Soil health is part of virtually every farming decision, from land and equipment to fertilizer and crop protection.
November 15, 2007 By Helen McMenamin
Harvesting a good crop of high quality potatoes is only a part of the challenge
Harold Perry sees in growing potatoes near Coaldale, just east of Lethbridge,
Alberta. He and his father Gerald and brother Chris view maintaining and improving
the soil as vital to every part of their operation.
"Soil health is key to healthy plants," he says. "And, healthy
plants mean more nutrients in the food we produce as well as crops that have
some ability to fight off diseases without the need for costly crop protection.
"I want my children and their children to have the option of farming this
land with soil and natural resources in as good or better shape than they're
in now. Future generations deserve that from us."
Wind erosion has always been a major issue for all farmers in southern Alberta,
especially in winter and spring. Strong chinook winds that can blow for days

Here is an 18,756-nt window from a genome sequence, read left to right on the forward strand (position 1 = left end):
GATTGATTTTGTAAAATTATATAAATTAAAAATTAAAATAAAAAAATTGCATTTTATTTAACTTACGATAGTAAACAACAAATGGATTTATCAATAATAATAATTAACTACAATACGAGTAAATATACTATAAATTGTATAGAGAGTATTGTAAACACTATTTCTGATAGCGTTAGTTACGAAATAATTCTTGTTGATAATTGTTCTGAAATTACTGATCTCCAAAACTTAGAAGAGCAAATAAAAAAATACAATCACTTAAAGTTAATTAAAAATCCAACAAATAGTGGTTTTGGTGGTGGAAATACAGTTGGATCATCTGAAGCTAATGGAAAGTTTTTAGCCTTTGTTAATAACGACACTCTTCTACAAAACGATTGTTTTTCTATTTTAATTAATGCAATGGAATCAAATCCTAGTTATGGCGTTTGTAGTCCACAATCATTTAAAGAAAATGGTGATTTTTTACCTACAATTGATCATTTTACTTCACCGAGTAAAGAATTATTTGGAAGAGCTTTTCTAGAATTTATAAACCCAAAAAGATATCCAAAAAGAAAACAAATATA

evaporate snow cover and carry off soil. The lack of crop residue puts potato
fields at particular risk in the fall and spring before the crop and after harvest.
To prevent loss of topsoil, Perry seeds a cover crop of barley as soon as the
potatoes are off. When harvest is relatively early, the soil is still warm and
the barley sprouts and grows quickly with a little irrigation. If harvest is
too late for a barley cover crop to hold the land, Perry ridges it.
Like a growing group of producers in southern Alberta, Perry grows only potatoes
and rents land or trades it so the land is in other crops for non-potato years
of his four year rotation. Whether the arrangement is a land swap or a rental,
it includes working together to ensure both parties know how the land has been
treated while it is outside their control.